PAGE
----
Role of Horticulture in Human Nutrition

(By M. Modassar Ali, Syeda Mahvish Zahra, M. Qamrosh Alam)
(Institute of Food Science and Nutrition, UOS)

Pakistan is the area under Indus civilization. This area is famous for its fertile land from the centuries. Agriculture is the most important sector for the development of Pakistan as a quite large proportion of the population is associated with agriculture directly or indirectly. Agriculture sector plays an important role in raising the economy of Pakistan. Horticulture is an essential sub-division of agriculture and assumes a fundamental part in restoration of country economy as well as in enhancing human nutrition which is frequently inadequate in fixings, for example, vitamins and minerals. Horticulture products includes fruits, vegetables and flowers. They are grown steadily and have become a single large category in agriculture trade. A large population of Pakistan especially living in the deserts of “Thar” suffer from inadequate and improper micronutrients intake which is an outcome of low dietary diversity and a limited consumption of nutrient-dense foods. The major population of Pakistan belongs to a lower middle and middle-class families, in certain conditions the situation is such a worse than the families cannot support the basic human necessities. Food is the basic human need and must be fulfilled at any cost. Vegetables and fruits are natural source of micronutrients essential for human body. Horticulture plays a vital role in providing the vegetables and fruits to the households. Home-gardening or kitchen gardening, community level horticulture and household horticulture productions have the potential to provide freshly available fruits and vegetables throughout the year and secure this much-needed supply of fresh and readily available vegetables and fruits. Plants are a natural and reliable source for the supply of essential micronutrients. Horticulture crops are highly nutritious and highly reliable. Now a question arises that how does the horticulture productions support the human nutrition? Especially in a country like Pakistan where nutritional status of people is quite low. Pakistan is rich in plethora of readily available fruits and vegetables throughout the year, Pakistan is fortunate to have it. Fruits and vegetables are important daily diets as they provide a sufficient amount of nutrients, minerals and vitamins. Amid summer and spring season tomato, chilies, brinjal, potato, cucumber, gourds and okra are copiously accessible in Pakistan. Amid blustery season, gourds, cucumber, beans, okra and brinjal are normal. The winter season is the most imperative for growing a wide range of vegetable harvests including, cauliflower, cabbage, lettuce, spinach, onion, potato, carrot, radish, turnip, coriander, fenugreek and peas. Shifted agro-climatic conditions prevailing in various territories of the Pakistan likewise add to year-round production of various types of vegetables with numerous covers of supply. Accordingly, numerous vegetables can be cultivated and found in the market amid any season. The real vegetable cultivated in the Pakistan are potato, onion, chilies, tomato, turnip, okra, carrot, cauliflower, peas and tinda gourd covering 75% of the total region under vegetables representing 74% of the overall production. The significant share in the production is of Punjab (63%) trailed by Sindh (14%), Baluchistan (12%) and KPK (11%). Most of the region is developed under raising of potatoes. Alongside potato is onion and around 46% is raised in Sindh and 25% in Punjab. Chili is at the third position of which 84% is developed in Sindh. Nature have blessed Pakistan with climate in which a wide variety of fruits can be grown. A quite large range of tropical, subtropical and temperate fruits can be grown in Pakistan. Citrus and mango are the main horticulture crop fruits grown in Pakistan. Citrus is the major gift of nature in Pakistan and holds the number one position considering the area under production and cultivation. The quality of citrus varies with type, area and climate. The most important among citrus is Kinnow (Mandarin). The season starts from December and ends in April. Other important fruits in Pakistan are watermelon, phalsa, apricot, peach, plum and lychee. Horticulture products (fruits and vegetables) are excellent sources of iron, beta-carotene (pro-vitamin A), and folic acid. These are good source of carbohydrates a significant amount of vitamin and minerals. Ripe mango and papaya, carrot, orange fleshed, sweet potato and pumpkin contains a significant amounts of pro-vitamin A. Local citrus fruits as well as star fruit, jujube and guava provide vitamin C, good for enhancing absorption of iron from the diet. Guava has four time the amount of Vitamin C as in orange. It has a significant proportion of Vitamin A that is five times of an orange. It has a good proportion of folate too. Another important fruit is banana, it is rich fiber content and potassium. Potassium is very good for hypertensive patients. Banana is a good diet for the children. Now comes watermelon, which is a rich source of Vitamin-A, Vitamin-C and Potassium. One good thing about watermelon is that it has a zero-cholesterol content. Plum is also a good source of Vitamin-C and Vitamin-A. One most important advantage of horticulture products is that these are readily acceptable by population and are readily available in the country throughout the year. Horticulture are also very cost-effective source of nutrients. Besides providing a household nutrition security and contributing the nation’s economy, horticulture field also provides job opportunities for the public. Summing up it is concluded that horticulture products play a vital role in human nutritious, raising Pakistan’s economy and providing job opportunities to the public. Horticulture products are cheap, readily accessible and readily available.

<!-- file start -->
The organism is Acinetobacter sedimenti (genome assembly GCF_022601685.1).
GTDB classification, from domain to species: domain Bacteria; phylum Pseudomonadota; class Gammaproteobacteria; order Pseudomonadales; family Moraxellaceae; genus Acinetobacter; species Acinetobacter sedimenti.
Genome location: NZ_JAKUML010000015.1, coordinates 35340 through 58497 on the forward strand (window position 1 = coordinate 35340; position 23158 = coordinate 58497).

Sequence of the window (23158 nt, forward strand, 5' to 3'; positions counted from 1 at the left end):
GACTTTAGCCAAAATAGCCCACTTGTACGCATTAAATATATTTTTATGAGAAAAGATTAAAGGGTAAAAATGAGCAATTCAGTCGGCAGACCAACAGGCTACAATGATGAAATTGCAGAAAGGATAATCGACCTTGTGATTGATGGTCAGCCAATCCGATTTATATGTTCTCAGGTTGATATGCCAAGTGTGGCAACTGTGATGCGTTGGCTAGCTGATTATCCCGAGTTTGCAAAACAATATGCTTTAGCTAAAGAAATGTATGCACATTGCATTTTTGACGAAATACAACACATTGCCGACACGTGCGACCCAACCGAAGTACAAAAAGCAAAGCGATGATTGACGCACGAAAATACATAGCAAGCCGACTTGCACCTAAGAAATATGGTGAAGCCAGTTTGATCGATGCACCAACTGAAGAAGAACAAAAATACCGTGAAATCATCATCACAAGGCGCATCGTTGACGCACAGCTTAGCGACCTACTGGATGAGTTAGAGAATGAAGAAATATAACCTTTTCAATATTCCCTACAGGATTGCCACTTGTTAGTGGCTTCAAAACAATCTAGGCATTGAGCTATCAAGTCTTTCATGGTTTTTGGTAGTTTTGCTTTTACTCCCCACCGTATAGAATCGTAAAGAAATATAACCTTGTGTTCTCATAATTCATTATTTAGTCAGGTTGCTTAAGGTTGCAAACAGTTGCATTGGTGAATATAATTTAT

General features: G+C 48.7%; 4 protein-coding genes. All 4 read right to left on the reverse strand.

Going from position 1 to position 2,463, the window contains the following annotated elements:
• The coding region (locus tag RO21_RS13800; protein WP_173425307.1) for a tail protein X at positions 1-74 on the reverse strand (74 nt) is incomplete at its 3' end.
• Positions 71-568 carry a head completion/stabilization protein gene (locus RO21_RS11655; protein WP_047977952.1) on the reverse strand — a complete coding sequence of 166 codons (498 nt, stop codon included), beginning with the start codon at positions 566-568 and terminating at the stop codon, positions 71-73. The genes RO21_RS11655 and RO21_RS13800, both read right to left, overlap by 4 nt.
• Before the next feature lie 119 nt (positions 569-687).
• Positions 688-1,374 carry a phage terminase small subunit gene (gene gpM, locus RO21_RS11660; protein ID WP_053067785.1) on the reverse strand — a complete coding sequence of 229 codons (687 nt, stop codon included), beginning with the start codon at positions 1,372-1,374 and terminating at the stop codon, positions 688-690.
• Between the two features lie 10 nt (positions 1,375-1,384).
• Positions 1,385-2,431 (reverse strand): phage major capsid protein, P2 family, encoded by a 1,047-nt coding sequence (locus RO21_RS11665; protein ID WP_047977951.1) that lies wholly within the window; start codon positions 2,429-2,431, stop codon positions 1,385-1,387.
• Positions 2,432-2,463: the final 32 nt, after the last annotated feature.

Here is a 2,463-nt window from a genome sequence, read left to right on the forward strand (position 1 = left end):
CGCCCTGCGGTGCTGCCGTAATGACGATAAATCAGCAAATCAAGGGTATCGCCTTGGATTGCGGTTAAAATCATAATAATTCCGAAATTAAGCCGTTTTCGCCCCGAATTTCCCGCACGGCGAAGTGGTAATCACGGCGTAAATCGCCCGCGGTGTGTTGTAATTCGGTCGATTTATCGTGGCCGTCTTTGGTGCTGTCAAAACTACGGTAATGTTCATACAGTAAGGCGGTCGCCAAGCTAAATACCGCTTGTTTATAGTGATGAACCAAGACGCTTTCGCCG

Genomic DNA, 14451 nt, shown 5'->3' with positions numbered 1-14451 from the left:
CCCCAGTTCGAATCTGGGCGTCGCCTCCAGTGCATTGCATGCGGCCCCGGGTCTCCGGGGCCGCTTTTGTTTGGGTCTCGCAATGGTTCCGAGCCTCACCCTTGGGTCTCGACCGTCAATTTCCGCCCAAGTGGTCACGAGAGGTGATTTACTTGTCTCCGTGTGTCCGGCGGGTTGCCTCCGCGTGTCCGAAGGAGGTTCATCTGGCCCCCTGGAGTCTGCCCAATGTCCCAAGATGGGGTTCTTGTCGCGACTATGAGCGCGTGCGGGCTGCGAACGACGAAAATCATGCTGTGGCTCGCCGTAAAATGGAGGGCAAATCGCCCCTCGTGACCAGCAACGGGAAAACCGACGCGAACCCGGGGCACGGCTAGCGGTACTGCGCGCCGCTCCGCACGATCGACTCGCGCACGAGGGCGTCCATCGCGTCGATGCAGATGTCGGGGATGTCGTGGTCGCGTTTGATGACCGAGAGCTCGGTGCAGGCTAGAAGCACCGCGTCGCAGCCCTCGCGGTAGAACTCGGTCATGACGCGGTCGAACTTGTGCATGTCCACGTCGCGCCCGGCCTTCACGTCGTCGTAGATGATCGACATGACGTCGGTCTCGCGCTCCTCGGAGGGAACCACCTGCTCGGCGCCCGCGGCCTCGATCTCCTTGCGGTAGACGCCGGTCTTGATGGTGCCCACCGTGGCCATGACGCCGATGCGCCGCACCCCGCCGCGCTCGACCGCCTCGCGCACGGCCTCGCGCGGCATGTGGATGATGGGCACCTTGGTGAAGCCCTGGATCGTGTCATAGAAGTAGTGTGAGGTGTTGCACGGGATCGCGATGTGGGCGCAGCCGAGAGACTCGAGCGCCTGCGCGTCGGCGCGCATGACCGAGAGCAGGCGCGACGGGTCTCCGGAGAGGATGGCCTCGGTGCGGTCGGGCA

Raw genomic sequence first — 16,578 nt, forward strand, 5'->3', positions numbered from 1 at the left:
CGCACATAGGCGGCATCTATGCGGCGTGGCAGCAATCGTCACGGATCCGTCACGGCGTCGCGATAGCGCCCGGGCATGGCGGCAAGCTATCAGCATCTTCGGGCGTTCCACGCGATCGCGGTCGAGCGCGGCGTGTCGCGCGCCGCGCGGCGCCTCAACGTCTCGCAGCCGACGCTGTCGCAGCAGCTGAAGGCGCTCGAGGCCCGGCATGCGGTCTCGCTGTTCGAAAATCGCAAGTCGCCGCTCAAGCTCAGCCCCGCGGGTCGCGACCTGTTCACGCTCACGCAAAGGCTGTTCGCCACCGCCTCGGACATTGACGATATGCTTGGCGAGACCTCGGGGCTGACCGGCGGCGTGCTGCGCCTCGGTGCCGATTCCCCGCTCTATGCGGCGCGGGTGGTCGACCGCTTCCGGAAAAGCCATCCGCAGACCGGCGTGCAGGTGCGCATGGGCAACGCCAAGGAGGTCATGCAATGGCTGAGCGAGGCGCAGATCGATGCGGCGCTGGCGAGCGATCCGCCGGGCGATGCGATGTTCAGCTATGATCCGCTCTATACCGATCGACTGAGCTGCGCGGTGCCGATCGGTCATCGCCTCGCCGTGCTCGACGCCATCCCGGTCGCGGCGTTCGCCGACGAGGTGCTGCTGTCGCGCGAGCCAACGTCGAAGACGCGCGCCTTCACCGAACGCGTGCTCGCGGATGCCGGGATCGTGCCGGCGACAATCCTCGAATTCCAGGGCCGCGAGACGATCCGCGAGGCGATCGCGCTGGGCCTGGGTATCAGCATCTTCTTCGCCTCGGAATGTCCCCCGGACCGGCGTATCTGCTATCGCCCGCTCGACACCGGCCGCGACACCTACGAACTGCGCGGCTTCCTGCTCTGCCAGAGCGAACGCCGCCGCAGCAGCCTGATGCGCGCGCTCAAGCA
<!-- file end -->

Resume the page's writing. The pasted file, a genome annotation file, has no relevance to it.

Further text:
Mujahid Ali

I am a PhD scholar in Institute of Horticultural Sciences, UAF and Visiting Lecturer in Horticulture Department in University of Sargodha.

One thought on “Role of Horticulture in Human Nutrition

Leave a Reply